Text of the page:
The author of seven pastorals, Calpurnius may be dated with reasonable security to the Neronian age. The crucial pieces of evidence are Eclogue 1. 75 ff., which seemingly allude to the comet that foretold Claudius' death and Nero's accession in ad 54, and Eclogue 7, which celebrates the construction of a wooden amphitheatre in the Campus Martius, and, almost certainly, the Munus Neronis (Neronian Games) which inaugurated it in 57. Nevertheless, attempts continue to ascribe Calpurnius to a later period, on internal, stylistic, metrical, and lexical grounds. Of the author's life virtually nothing is known: his cognomen Siculus may not refer to his homeland, but symbolize his debt to Theocritus. He is sometimes credited with the Laus Pisonis (‘Panegyric on Piso’).
Of the Eclogues, 1, 4, and 7 are court-poems, dealing in ascending chronological order with the early years of Nero's reign. All three contain extensive monologues. By contrast, 2, 3, 5, and 6 are in dialogue form, and are concerned with rustic matters of a more traditional kind. In 1, two shepherds, Ornytus and Corydon—who is generally identified with Calpurnius—discover verses inscribed by Faunus on the bark of a tree, prophesying a new golden age. In contrast to Calpurnius' model, Virgil Eclogue 4, the prophecy incorporates detailed references to contemporary politics. In 2, a shepherd and a gardener (an innovation in pastoral) sing without rancour of the love which they share for Crocale. Eclogue 3, which is structured around a parallel between a wayward woman and a wayward heifer, presents a contrasting view of love. In it Lycidas, an unpleasant personage as are several of Calpurnius' characters, attempts to recover the affections of Phyllis, whom he has beaten in a jealous rage. His pleas for forgiveness combine the roles of elegiac lover and shepherd-poet; he also exhibits resemblances to the elegist's bêtenoire, the dives amator or rich rival. Eclogue 4, the longest and most fulsome of the poems, celebrates the pacifying and fructifying effect which the divine Nero has had on rural life. Corydon's opening statement that the times are now more propitious for literary endeavour is balanced by a concluding plea for imperial patronage. Eclogue 5 reports old Micon's advice on how to keep sheep and goats. Both the subject-matter and the insistence on hard work are georgic rather than pastoral. In Eclogue 6 a singing-contest is, unusually, aborted by the extreme quarrelsomeness of the competitors, Lycidas and Astylus, who stake prizes of a most unpastoral kind. Eclogue 7 describes Corydon's bedazzlement at the Munus Neronis, and his resultant alienation from his rural existence.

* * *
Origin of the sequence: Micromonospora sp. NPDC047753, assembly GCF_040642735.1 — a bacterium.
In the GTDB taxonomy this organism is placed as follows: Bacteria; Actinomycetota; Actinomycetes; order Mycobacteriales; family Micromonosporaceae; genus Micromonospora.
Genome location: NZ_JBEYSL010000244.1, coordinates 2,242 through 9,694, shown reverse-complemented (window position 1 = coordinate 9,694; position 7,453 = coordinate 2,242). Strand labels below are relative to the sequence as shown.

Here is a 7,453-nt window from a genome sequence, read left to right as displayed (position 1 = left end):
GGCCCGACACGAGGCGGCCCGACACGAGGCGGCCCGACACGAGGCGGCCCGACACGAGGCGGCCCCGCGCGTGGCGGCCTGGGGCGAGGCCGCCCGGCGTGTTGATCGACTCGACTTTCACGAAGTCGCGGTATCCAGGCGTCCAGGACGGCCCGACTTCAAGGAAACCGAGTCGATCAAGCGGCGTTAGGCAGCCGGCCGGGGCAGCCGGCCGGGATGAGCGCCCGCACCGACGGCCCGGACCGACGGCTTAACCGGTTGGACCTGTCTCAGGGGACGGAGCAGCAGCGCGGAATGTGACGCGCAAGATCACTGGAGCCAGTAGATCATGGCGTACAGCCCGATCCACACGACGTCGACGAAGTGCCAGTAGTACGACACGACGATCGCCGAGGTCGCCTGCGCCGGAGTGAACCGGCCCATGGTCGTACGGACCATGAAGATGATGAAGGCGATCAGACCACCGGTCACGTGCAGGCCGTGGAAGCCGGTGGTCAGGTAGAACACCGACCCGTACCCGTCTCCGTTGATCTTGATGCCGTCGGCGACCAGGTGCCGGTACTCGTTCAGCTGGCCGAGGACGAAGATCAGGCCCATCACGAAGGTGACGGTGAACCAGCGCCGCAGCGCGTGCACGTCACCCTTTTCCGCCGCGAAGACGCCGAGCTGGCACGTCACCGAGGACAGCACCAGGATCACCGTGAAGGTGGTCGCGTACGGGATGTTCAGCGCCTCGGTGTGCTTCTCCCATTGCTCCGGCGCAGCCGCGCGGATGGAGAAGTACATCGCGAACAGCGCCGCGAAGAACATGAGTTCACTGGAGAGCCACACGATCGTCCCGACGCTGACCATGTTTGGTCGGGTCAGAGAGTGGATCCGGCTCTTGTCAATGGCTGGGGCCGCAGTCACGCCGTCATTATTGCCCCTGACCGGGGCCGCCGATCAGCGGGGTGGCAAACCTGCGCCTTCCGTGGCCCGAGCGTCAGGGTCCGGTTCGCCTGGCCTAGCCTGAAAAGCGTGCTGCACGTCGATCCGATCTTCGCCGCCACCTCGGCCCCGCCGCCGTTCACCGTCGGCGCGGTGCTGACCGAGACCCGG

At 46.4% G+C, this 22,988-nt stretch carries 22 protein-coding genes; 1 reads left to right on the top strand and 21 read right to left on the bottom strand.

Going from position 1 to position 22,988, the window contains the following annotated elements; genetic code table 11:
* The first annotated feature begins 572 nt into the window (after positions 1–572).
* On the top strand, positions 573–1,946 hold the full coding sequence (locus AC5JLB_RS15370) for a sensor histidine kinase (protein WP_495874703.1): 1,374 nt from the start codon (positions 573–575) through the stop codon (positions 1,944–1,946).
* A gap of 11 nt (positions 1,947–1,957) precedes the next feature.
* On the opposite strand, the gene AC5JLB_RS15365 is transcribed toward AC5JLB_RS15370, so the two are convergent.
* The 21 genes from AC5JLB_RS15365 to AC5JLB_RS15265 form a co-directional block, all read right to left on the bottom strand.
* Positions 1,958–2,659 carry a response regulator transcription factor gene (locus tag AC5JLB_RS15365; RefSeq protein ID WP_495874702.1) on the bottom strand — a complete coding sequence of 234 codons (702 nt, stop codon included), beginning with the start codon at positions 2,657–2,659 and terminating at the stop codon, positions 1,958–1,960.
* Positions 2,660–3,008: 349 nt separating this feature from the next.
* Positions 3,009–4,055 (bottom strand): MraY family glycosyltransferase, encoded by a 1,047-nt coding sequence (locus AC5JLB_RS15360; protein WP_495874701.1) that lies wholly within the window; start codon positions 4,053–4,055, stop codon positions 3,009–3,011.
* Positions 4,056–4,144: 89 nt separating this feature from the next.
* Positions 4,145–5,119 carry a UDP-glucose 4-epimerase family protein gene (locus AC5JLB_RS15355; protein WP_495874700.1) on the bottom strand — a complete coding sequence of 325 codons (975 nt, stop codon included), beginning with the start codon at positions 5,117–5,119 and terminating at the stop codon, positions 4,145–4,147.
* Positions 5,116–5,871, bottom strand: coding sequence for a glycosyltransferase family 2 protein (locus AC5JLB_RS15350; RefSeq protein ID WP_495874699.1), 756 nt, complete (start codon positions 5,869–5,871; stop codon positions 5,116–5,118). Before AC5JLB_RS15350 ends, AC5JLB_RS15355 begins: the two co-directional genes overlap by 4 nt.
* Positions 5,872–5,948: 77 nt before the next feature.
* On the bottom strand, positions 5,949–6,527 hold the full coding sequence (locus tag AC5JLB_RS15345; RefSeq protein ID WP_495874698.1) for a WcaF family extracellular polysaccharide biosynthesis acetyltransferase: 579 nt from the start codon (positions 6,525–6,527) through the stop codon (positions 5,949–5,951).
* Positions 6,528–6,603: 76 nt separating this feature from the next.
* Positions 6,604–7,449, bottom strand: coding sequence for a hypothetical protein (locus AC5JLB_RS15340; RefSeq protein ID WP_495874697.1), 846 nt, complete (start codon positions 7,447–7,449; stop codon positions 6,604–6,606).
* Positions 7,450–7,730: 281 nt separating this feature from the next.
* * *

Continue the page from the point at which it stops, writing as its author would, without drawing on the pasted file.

Lindsay Cameron Watson
Subjects: Classical Studies.